Last offered: Winter 2021

SOC 214: Economic Sociology (SOC 114)

(Graduate students register for 214.) The sociological approach to production, distribution, consumption, and markets, emphasizing the impact of norms, power, social structure, and institutions on the economy. Comparison of classic and contemporary approaches to the economy among the social science disciplines. Topics: consumption, labor markets, organization of professions such as law and medicine, the economic role of informal networks, industrial organization, including the structure and history of the computer and popular music industries, business alliances, capitalism in non-Western societies, and the transition from state socialism in E. Europe and China.
Terms: Aut | Units: 4

SOC 215: Global Human Rights and Local Practices (SOC 115)

The course examines how the international community has fared in promoting and protecting human rights in the world, with an emphasis on the role of the United Nations. The course will begin with an overview of debates about the state of the international human rights system in the contemporary world, and then examine how international society has addressed the challenges of implementing universal human rights principles in different local contexts across different issues. The specific rights issues examined include genocide, children's rights, labor rights, transitional justice, women's rights, indigenous rights, NGOs, and the complicated relationship between the US and global human rights. The course will feature video conference/guest lecture sessions with leading human rights scholars and practitioners, providing students with unique opportunities to hear their expert opinions based on research and experience.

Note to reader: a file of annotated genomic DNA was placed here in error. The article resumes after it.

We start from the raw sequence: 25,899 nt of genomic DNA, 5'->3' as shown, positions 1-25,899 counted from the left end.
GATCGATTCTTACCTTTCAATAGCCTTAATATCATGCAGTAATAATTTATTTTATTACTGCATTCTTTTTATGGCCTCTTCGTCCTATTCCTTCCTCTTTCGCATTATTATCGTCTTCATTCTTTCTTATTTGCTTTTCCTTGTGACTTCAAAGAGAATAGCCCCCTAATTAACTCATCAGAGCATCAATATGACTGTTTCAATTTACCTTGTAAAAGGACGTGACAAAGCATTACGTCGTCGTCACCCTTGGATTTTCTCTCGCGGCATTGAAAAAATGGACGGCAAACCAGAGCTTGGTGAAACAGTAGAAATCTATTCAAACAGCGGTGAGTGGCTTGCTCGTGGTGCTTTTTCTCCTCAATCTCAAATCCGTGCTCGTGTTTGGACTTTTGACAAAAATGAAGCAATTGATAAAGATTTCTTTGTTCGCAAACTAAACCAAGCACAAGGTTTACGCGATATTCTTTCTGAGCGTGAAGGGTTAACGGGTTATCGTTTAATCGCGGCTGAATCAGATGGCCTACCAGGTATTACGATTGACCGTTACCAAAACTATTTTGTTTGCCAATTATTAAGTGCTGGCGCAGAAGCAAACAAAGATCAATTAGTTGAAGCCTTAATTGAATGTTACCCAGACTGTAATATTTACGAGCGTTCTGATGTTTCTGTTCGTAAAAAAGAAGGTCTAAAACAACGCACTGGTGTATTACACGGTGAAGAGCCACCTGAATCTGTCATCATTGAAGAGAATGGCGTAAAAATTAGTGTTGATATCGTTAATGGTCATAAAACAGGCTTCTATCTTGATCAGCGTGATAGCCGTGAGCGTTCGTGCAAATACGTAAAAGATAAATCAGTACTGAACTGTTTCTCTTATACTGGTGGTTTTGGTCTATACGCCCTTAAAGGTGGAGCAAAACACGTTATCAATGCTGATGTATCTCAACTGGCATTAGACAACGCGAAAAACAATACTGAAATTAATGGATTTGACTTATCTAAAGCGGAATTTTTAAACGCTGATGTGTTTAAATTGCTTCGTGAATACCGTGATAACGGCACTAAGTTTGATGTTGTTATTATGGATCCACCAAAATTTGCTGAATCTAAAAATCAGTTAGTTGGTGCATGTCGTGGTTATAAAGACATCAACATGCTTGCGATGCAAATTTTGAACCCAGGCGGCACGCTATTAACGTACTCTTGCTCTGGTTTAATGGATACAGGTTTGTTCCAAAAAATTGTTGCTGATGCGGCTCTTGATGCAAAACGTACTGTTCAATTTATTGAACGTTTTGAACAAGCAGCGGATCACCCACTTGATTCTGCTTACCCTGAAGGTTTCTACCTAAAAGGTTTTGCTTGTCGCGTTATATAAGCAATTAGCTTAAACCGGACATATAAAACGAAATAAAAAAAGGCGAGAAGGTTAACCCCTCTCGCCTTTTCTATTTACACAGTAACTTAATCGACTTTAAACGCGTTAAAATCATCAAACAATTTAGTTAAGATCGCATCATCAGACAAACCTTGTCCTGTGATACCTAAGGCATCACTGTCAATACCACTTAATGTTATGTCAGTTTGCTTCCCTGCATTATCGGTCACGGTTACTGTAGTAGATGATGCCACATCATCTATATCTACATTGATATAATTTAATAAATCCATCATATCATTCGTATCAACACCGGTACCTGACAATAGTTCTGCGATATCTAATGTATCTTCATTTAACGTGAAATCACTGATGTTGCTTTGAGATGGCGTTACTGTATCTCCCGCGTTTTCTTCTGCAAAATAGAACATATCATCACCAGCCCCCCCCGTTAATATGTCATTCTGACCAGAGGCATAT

Terms: Spr | Units: 3-5
Instructors: Tsutsui, K. (PI)

SOC 217A: China Under Mao (SOC 117A)

(Graduate students register for 217A.) The transformation of Chinese society from the 1949 revolution to the eve of China's reforms in 1978: creation of a socialist economy, reorganization of rural society and urban workplaces, emergence of new inequalities of power and opportunity, and new forms of social conflict during Mao's Cultural Revolution of 1966-69 and its aftermath.
Terms: Win | Units: 5
Instructors: Walder, A. (PI)

SOC 217B: Chinese Politics and Society (HISTORY 293F, HISTORY 393F, SOC 317B)

(Doctoral students register for 317B.) This seminar examines scholarship on major political developments in the People's Republic of China during its first four decades. The topics to be explored in depth this year include the incorporation of Tibet and Xinjiang into the new Chinese nation-state during the 1950s, political violence during the Cultural Revolution in the late 1960s, and the nationwide political upheavals of 1989.
Terms: Win | Units: 3-5 | UG Reqs: GER:EC-GlobalCom, GER:DB-SocSci
Instructors: Walder, A. (PI)